Can Mice Hurt My Dog?

Mice and rats often live in close proximity to our homes and pets. Although these rodents may seem harmless, they can potentially pose health risks to our canine companions. Mice carry and spread harmful diseases that dogs can become infected with through direct contact or environmental contamination.

When mice interact with a dog, either by being caught and consumed or just coming into close proximity and exchanging germs, there is a risk of disease transmission. Therefore, it’s important for pet owners to understand the potential dangers mice can present and how to protect dogs from any illnesses rodents may carry.

This article explores the most common health conditions dogs can acquire from mice exposure, how to recognize symptoms, get a diagnosis, seek treatment, and prevent contact or contamination in the first place. By learning about the risks mice can create for dog health and how to mitigate them, pet owners can better safeguard their beloved pets.

Diseases Mice Can Carry

Mice can carry and transmit several concerning diseases to dogs, including:

Hantavirus

Hantavirus is a rare but potentially fatal viral disease typically spread by rodents through their urine, droppings, or saliva. According to the CDC, rodents are the primary reservoir of hantaviruses which can cause hantavirus pulmonary syndrome in humans. Though very rare, there have been cases of dogs contracting hantavirus after likely ingesting infected rodent droppings or urine. Symptoms may include fever, lethargy, coughing, nosebleeds and breathing difficulties. There is no vaccine or cure, so treatment focuses on supportive care.

Lyme Disease

Lyme disease is caused by Borrelia burgdorferi bacteria transmitted by ticks. According to the CDC, mice are very efficient at harboring and transferring Lyme-infected ticks. If a tick infected with Lyme bites a dog, it can lead to fever, lameness, swelling, and potentially kidney disease in canines if untreated. Diagnosis is made through a blood test and dogs are treated with antibiotics like doxycycline.

Salmonella

Salmonella bacteria live in the intestinal tracts of mice and shed in their feces. Dogs can become infected by ingesting contaminated food or water. It often causes vomiting, diarrhea, dehydration, and lethargy in canines. Antibiotics and fluids are used to treat salmonellosis in dogs.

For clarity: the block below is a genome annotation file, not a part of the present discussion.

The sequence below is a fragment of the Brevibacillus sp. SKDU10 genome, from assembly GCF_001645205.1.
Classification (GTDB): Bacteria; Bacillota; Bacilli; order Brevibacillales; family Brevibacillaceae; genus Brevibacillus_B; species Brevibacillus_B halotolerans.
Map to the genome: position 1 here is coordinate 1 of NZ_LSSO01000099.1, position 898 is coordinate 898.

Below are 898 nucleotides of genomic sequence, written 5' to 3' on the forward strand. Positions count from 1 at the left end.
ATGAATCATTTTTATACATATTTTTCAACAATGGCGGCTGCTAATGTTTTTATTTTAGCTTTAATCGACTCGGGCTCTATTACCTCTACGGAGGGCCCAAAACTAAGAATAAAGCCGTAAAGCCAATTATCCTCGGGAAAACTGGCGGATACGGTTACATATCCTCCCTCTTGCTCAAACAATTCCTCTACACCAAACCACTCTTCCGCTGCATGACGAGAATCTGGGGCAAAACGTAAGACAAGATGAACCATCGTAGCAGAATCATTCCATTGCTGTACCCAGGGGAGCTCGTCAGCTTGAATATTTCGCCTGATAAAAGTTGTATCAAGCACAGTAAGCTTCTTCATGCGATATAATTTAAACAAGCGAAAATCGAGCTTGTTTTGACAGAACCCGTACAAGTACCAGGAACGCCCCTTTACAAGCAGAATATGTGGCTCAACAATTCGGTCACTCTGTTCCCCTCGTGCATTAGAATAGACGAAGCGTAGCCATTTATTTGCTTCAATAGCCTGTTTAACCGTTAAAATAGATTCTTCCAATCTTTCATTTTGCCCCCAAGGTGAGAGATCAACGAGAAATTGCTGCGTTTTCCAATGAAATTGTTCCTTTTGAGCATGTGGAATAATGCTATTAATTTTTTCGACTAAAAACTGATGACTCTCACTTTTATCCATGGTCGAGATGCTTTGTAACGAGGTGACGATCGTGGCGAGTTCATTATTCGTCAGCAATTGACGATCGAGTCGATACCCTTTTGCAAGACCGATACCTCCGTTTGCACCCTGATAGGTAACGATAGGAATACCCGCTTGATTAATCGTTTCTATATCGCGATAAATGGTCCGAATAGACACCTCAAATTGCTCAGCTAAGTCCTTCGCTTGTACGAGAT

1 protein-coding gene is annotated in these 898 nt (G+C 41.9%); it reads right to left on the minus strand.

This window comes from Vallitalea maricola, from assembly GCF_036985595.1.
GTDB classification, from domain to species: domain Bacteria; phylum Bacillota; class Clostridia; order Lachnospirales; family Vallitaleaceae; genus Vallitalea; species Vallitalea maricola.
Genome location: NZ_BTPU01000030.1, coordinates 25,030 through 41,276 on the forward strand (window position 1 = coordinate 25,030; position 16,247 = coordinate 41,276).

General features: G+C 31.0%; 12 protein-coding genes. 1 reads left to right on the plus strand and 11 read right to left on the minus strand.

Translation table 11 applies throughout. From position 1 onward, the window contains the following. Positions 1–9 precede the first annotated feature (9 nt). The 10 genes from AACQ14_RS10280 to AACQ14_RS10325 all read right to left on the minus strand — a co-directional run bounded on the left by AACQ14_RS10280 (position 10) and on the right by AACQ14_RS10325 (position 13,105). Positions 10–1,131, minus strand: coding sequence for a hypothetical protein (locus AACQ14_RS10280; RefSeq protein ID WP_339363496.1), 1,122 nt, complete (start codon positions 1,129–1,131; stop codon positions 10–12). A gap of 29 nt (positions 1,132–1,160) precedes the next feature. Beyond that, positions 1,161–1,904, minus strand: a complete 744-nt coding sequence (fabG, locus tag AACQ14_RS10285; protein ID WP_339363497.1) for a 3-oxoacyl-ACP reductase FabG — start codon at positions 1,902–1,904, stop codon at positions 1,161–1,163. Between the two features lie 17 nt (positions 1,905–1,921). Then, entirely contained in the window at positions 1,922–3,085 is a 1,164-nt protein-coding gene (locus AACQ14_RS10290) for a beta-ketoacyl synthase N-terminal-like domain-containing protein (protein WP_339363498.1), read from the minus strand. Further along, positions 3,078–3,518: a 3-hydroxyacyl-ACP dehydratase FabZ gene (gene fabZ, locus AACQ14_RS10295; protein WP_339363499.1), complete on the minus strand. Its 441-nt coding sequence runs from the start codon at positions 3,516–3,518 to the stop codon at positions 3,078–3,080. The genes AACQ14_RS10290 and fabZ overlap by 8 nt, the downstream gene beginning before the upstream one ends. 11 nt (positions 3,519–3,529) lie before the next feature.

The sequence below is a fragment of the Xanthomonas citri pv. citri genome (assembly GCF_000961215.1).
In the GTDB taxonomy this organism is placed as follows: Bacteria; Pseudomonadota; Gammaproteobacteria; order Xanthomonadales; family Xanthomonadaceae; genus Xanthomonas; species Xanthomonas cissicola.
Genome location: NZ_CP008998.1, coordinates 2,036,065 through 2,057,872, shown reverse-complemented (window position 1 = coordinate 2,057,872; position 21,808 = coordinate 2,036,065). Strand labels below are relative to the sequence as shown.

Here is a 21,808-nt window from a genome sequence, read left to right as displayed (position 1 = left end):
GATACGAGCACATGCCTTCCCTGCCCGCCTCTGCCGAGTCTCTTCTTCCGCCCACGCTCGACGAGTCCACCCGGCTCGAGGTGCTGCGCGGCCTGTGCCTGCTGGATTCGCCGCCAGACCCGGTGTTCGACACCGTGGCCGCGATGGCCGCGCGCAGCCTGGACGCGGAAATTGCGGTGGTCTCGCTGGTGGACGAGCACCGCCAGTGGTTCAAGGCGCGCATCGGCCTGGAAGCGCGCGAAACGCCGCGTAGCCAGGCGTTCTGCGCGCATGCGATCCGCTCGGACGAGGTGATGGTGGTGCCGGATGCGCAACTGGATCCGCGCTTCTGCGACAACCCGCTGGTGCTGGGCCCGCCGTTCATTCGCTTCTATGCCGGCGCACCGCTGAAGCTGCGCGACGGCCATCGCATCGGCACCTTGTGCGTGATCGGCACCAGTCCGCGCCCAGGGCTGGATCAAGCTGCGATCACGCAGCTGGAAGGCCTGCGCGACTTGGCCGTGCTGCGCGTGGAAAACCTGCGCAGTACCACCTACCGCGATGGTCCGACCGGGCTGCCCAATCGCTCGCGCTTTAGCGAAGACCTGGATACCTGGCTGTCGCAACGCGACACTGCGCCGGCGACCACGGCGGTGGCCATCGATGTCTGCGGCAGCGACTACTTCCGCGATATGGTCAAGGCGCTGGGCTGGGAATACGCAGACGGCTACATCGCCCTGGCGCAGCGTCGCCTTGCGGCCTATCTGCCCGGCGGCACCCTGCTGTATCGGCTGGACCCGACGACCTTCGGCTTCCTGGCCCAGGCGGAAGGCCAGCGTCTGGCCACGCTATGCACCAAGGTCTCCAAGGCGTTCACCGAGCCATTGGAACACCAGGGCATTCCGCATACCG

Leptospirosis

Leptospirosis is caused by spiral-shaped bacteria called Leptospira. Mice and rats are common carriers. The bacteria spreads through their urine which can contaminate soil, food, or water that a dog consumes. According to the NYC Department of Health, Leptospira infects dogs’ kidneys and causes fever, vomiting, lethargy, dehydration, and jaundice. It is treated with antibiotics like penicillin or doxycycline.

How Dogs Get Exposed

There are a few main ways dogs can get exposed to diseases from mice:

Eating Mice: If a dog catches and eats a mouse, they can ingest any diseases the rodent may be carrying. According to the NYC Department of Health, rodents are known carriers of leptospirosis, a bacterial disease that can infect dogs who eat infected mice [1].

Mouse Bites: Getting bitten by an infected mouse can directly transmit diseases to a dog. Leptospirosis bacteria can enter the body through broken skin and mucous membranes, so a bite could potentially expose a dog to the disease [2].

Contact with Droppings/Urine: Coming into contact with mouse droppings or urine can put dogs at risk of contracting diseases. According to WagWalking, mice droppings and urine may contain organisms that cause leptospirosis in dogs [3]. Ingesting contaminated water or food could expose them.

Symptoms in Dogs

Dogs infected with diseases carried by mice may show a variety of symptoms. Some of the most common include:

Fever – Elevated body temperature is a common sign of infection. According to the NYC Department of Health, fever can last for weeks in dogs with leptospirosis [1].

Lethargy – Infected dogs often appear tired and lack energy. They may be reluctant to exercise or play.

Vomiting – Throwing up is a common symptom of many illnesses in dogs. It can indicate a gastrointestinal problem or a systemic infection.

Diarrhea – Loose stools or diarrhea can result from irritation and inflammation in the intestines. Certain diseases also target the digestive system.

Jaundice – Yellowing of the skin, gums, and whites of the eyes (jaundice) sometimes occurs with liver inflammation or failure to excrete bile properly.

Diagnosis

Diagnosing mice-borne diseases like leptospirosis in dogs begins with a thorough physical exam by the veterinarian. They will check for symptoms like fever, vomiting, diarrhea, lethargy, and jaundice. Bloodwork will likely be run to check organ function and look for abnormalities. The blood can also be used for antibody testing to check for the presence of leptospirosis bacteria. According to the NYC Department of Health, antibody testing is an important diagnostic tool for leptospirosis in dogs (https://www.nyc.gov/assets/doh/downloads/pdf/zoo/lepto-owners.pdf).